Close this search box.
Close this search box.

Geese – Preparing for a Low Oil Future

By Charlie Robinson, Beechworth Urban Landcare and Sustainability

With the copious rainfall we have received over the last two Spring/Summer periods and the consequent effect on grass growth, our fuel bill for the push and ride-on mowers has often exceeded that of our car.  This is simply unsustainable in a future that will be characterised by a decreasing usage of fossil fuels.  So, in a fit of lateral thinking I decided that geese would be the salvation to our skyrocketing petrol expenditure.

Wasting no time, we bought three pairs of geese which soon turned into a plethora with seventeen goslings appearing over a few days in September.  I was told horror stories of their aggressiveness, especially when there are goslings about, but this aggressiveness hasn’t eventuated.  I even had one nesting mother take bread out of my hand, and she still likes to be hand-fed.

Watching the young goslings on their maiden voyage on the dam was a revelation – not surprisingly, they were like ducks to water!  Geese mate for life and can live for up to twenty years, or more.  I have a mate who lost a goose recently to a fox and he had this goose for thirty years.  I was very happy to replace his loss with a brand new gander.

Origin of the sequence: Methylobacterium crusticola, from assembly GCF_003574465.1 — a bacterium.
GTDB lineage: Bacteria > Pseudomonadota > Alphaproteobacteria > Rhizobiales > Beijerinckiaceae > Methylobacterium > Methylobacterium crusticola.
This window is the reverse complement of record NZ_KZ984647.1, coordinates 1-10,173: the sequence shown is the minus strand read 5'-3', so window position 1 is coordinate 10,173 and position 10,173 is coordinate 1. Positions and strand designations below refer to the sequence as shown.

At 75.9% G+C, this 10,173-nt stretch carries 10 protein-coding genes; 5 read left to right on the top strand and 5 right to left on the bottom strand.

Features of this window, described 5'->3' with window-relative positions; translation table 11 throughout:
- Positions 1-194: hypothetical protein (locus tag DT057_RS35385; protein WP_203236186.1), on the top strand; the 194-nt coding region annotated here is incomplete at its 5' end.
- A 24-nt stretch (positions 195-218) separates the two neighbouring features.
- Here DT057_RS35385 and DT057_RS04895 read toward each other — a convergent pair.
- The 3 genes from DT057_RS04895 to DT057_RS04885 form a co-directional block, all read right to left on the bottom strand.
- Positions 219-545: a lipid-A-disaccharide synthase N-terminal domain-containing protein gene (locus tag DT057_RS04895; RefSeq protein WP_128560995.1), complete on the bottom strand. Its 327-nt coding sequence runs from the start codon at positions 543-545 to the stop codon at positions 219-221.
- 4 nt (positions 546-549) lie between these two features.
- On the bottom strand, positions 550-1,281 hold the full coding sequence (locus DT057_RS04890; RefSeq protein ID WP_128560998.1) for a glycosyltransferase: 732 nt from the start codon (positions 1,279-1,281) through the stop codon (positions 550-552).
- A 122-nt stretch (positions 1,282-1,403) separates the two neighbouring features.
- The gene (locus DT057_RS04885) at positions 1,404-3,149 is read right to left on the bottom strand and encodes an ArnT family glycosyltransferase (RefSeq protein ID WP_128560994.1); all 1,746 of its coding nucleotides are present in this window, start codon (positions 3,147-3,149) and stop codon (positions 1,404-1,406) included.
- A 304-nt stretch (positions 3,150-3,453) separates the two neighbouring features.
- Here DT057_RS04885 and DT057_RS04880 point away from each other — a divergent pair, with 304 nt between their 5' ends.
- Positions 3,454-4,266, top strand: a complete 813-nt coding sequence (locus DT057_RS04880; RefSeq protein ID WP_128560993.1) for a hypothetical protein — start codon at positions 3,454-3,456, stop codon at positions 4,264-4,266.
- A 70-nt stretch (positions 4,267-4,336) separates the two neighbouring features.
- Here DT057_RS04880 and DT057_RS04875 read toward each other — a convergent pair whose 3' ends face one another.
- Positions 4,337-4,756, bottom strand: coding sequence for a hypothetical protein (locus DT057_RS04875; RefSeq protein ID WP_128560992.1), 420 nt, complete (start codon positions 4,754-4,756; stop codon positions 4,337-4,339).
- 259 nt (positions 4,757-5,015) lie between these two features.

I’m not expecting these birds to work miracles but already there are parts of our property kept fairly under control, particularly in the vicinity of their pen where they retire to at night.  For centuries geese have been bred to reduce pests in orchards and they seem to love meandering through our fruit trees snacking on grass and insects.

To give your grass that manicured look would require roughly sixty geese per hectare, so on our property the stocking rate would be roughly one hundred.  I’m not that keen to achieve this number because of their main drawback – they appear to excrete at roughly the same rate as they ingest.  While this is great for the soil, the olfactory glands cop a hammering.  Next spring I will let the geese hatch out their eggs but the following season the eggs will be used for cake-making and other baking.

On balance, geese are a great asset.  They provide free entertainment while taming the grass, eating bugs, and fertilising the soil.  They are easy to care for and they wait to be put to bed every night. While they wander far and wide around our property they don’t seem interested in exploring beyond the (open) gate.  I’d recommend geese to anyone who wants a low maintenance flock.